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Old August 9th 04, 08:39 PM
David Megginson
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gwengler wrote:

Without re-filing in the air I would have been in
contravention of CAR 602.73 (2):
"No pilot-in-command shall operate an aircraft in VFR flight unless a
VFR flight plan or a VFR flight itinerary has been filed, except where
the flight is conducted within 25 nautical miles of the departure
aerodrome."


This passage from Transport Canada's Instrument Procedures Manual (TP
2076E), section 4.1.7 clarifies it a bit:

A pilot may cancel the IFR flight plan or change to a VFR flight plan
provided the aircraft is operating in VFR weather conditions, and is
outside Class A or B airspace. Where conditions permit the remainder of a
flight to be conducted in accordance with VFR, and the pilot so chooses,
the pilot may notify ATC by:

a/ cancelling the IFR flight plan - CANCEL IFR FLIGHT PLAN; or

b/ converting the IFR flight plan - CHANGE FLIGHT PLAN TO VFR.

Only an acknowledgement should be expected when either of the above
messages is transmitted. To convert to a VFR Flight Plan, the pilot must
contact the appropriate flight service station to airfile a VFR Flight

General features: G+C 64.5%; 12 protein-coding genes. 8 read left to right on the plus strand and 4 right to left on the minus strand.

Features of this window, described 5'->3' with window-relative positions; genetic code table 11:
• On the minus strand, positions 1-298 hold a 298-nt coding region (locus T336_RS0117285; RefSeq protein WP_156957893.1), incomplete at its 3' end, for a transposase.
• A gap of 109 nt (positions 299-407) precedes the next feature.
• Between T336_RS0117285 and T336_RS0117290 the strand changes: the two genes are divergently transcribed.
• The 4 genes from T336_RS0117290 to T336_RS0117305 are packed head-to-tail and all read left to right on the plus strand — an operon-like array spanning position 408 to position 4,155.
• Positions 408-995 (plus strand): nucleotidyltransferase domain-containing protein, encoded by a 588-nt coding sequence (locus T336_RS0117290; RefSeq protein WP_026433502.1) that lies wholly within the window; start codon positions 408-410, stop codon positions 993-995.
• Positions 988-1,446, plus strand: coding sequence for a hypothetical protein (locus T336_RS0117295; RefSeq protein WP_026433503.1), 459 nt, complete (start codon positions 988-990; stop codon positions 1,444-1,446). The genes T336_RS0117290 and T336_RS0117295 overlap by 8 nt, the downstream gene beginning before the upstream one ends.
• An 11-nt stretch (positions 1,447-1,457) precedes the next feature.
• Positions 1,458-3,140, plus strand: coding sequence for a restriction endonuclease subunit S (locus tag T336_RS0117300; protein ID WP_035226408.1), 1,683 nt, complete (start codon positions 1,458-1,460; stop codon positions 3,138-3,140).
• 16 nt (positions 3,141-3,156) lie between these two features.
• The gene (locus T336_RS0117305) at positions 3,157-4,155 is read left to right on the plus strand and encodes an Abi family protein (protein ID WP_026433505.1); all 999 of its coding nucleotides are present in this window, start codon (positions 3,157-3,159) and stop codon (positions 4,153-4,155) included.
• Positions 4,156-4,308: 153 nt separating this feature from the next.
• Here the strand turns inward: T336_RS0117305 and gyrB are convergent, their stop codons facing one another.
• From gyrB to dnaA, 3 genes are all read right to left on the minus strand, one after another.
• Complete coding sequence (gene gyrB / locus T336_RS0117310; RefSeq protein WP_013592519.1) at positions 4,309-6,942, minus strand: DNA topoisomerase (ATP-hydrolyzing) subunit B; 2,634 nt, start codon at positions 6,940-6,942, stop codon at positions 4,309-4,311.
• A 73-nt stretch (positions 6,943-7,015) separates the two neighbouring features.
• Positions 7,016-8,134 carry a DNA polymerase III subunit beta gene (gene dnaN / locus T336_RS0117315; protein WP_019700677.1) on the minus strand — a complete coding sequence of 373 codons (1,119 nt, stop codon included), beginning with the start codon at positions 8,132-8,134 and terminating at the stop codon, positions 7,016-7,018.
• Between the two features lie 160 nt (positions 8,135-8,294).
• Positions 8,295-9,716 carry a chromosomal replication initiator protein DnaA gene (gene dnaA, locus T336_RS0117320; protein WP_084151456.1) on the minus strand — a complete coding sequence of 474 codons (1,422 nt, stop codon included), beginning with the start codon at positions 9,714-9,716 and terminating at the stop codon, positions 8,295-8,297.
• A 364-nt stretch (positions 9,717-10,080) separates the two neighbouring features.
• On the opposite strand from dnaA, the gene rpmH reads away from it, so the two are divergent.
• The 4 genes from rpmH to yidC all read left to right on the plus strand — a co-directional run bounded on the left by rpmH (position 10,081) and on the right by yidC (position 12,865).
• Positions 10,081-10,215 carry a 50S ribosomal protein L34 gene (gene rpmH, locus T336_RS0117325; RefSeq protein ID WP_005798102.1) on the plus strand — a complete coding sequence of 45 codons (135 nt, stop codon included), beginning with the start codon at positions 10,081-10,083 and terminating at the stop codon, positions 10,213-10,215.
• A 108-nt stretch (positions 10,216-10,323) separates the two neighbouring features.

Plan if any other flight plan changes are required.

I just called the London FIC to double-check. They told me that after you
cancel IFR you have an almost-normal VFR flight plan, except for the fact
that it will be ACC rather than FSS that has to alert S&R if you do not
arrive on time. They said that you might run into one tricky problem if
you're flying through Montreal or Ottawa terminal airspace, however --
Montreal and Ottawa want to know the squawk codes for all aircraft flying
through before first contact: if you file an IFR flight plan, terminal has a
(virtual) slip for you, of course, and if you file a VFR flight plan, flight
services calls Quebec FIC and *tells* them your code so that they can pass
it on to terminal. If you switch to VFR in the air, however, terminal won't
have your slip or a phone call from FSS, so people sometimes run into
trouble flying VFR though those two terminal areas if the pilot does not
check in with FSS after cancelling IFR -- it's a little hole in the ACC/FSS
procedures right now, probably because the required squawk codes for VFR is
a very new thing.

Without re-filing in the air I would have been in
contravention of CAR 602.73 (2):
"No pilot-in-command shall operate an aircraft in VFR flight unless a
VFR flight plan or a VFR flight itinerary has been filed, except where
the flight is conducted within 25 nautical miles of the departure
aerodrome."


I don't think so. Even if you didn't want to call it a VFR flight *plan*,
you have a responsible party (ACC, no less) who knows your expected time of
arrival and will put out an alert if you don't show up: that qualifies as a
VFR flight itinerary and still satisfies the CAR.


All the best,


David
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